Cocktail of inflation and currency tension for 2011
2010 has been quite an eventful year for investors – stock markets have been highly volatile and the economic landscape has been rocked by serious tremors, such as the crisis in Greece. Of course,
in the circumstances, it would be comforting to able to inform investors and clients that we are about
to witness a welcome return to a steady uptrend in markets. But further patience will be required.
Our expectations for 2011 can be presented as a triptych depicting the state of the global economy and financial markets: twin decoupling phenomena alongside a threat of inflation in emerging economies.
First decoupling: economic growth prospects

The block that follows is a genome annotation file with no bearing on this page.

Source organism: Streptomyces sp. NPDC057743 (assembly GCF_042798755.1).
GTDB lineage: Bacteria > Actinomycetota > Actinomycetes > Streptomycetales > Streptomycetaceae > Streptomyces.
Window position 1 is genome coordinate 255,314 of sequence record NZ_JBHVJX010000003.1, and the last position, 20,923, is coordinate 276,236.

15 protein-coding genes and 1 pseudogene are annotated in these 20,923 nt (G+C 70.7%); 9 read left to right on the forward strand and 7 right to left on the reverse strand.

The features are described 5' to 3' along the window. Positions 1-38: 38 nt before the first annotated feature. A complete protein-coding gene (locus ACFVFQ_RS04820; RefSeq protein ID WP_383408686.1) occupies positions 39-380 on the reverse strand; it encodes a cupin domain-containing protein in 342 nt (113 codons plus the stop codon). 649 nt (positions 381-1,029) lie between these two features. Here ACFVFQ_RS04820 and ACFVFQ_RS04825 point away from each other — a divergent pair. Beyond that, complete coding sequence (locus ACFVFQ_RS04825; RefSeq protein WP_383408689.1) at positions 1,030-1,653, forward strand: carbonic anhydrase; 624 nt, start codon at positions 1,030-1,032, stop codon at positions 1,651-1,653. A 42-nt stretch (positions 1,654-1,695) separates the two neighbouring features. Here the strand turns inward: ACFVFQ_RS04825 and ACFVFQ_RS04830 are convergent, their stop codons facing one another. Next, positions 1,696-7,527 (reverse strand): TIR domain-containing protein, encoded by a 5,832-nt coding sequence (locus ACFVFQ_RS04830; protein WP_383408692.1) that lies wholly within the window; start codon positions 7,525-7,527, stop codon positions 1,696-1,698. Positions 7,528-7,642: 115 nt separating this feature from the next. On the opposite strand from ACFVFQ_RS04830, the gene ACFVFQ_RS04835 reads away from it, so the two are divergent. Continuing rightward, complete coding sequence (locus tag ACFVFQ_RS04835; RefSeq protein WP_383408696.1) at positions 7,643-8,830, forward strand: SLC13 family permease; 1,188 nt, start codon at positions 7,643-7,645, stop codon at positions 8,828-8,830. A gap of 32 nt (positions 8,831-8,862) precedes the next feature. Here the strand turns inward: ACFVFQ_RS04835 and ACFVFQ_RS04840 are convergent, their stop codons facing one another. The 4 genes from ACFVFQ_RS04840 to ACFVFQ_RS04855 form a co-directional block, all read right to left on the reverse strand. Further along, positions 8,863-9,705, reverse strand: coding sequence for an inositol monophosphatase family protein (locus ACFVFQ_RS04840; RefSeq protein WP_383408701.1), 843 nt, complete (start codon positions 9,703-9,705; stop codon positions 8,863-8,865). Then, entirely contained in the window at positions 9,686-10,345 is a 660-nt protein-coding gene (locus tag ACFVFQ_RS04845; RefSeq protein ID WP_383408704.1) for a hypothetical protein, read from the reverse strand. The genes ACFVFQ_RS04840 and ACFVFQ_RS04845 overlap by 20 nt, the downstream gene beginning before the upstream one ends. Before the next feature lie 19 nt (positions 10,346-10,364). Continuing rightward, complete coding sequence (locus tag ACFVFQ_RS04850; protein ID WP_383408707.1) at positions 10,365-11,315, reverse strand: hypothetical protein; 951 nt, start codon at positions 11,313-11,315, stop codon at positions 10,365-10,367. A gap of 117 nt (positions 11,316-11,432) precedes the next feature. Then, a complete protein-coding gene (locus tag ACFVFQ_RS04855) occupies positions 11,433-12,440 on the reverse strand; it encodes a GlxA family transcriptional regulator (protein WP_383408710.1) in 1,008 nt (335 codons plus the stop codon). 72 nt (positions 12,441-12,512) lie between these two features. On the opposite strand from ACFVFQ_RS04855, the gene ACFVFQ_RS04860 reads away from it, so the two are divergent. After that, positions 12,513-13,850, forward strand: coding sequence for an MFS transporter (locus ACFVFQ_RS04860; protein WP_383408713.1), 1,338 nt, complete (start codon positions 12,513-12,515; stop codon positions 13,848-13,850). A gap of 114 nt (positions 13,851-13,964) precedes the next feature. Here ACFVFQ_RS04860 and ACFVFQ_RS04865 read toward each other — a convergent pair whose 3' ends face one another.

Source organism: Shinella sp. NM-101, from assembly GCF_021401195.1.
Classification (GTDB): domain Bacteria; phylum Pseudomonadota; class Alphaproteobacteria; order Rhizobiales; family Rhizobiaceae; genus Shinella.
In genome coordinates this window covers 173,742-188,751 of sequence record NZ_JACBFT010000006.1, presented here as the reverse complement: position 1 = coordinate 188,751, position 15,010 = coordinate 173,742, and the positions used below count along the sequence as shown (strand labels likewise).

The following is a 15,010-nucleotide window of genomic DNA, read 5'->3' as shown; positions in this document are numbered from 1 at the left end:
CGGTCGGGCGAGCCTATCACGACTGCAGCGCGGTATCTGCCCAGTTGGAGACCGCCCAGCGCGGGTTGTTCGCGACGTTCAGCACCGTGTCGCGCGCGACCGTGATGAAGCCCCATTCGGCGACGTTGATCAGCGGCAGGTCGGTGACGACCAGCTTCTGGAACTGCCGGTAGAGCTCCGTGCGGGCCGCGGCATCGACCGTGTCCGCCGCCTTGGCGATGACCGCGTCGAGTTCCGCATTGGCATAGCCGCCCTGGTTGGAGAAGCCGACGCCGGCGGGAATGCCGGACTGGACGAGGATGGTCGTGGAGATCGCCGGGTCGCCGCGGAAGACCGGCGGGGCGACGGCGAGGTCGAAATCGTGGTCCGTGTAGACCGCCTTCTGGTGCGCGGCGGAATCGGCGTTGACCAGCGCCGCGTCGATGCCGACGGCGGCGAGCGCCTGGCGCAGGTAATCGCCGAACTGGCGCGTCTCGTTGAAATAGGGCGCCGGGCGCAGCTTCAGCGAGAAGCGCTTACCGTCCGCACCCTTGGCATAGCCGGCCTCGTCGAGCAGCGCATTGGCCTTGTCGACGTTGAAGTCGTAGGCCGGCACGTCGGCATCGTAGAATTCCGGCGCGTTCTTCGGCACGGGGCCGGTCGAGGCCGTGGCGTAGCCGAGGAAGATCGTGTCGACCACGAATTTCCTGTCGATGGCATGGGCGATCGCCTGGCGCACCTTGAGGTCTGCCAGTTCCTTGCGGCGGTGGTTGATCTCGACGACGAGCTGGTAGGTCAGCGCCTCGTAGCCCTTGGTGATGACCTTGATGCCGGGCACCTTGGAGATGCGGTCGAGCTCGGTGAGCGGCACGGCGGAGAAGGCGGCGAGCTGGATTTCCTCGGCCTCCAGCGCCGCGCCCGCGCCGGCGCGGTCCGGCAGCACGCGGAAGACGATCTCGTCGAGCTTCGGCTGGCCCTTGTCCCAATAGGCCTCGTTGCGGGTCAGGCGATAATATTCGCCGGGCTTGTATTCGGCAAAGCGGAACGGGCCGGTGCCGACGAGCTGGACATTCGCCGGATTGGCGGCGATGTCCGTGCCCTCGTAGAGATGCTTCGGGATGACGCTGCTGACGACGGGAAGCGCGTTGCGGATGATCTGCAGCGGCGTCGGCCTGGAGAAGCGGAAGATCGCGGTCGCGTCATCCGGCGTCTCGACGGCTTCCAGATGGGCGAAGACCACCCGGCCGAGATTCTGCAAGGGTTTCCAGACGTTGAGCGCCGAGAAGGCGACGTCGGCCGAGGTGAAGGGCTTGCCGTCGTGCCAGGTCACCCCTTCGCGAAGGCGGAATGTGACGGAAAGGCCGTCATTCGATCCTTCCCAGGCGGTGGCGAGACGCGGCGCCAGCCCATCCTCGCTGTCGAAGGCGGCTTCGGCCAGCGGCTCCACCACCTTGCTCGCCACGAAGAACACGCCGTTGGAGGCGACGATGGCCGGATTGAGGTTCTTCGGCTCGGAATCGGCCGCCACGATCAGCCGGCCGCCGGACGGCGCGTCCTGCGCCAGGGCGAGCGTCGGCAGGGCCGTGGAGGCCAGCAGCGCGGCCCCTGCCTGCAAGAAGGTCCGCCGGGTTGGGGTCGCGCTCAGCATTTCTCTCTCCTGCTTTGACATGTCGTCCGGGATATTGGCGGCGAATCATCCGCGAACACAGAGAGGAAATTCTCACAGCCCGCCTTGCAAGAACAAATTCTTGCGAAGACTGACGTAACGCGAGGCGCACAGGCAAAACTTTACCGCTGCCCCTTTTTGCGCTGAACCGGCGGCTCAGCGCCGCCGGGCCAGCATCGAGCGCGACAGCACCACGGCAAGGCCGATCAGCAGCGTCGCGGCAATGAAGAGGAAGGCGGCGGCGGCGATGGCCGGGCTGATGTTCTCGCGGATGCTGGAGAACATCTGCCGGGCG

The global economy had been teetering on the brink of depression in 2009, persuading authorities in the world’s major economic powers – the US, China and Europe – to embark on reflationary programmes.The measures were concerted and well matched, as all countries were facing the emergency need to kick-start economic growth again.This approach proved reasonably effective as economies worldwide did indeed turn upwards as we moved into early 2010. Earlier this decade, Warren Buffett highlighted the excessive risks being run by some investors, warning that “you only find out who is swimming naked when the tide goes out”.To paraphrase his words which have since become a market adage, we would point out that the real state of the world’s economies can only really be appreciated now that the distorting stimulus from reflationary policies has subsided. Rates of growth differ strikingly, which gives us our first decoupling phenomenon: emerging nations are on course to deliver vigorous GDP growth at around 5%, whereas economies in the developed world are considerably more anaemic, expanding at less than 2%.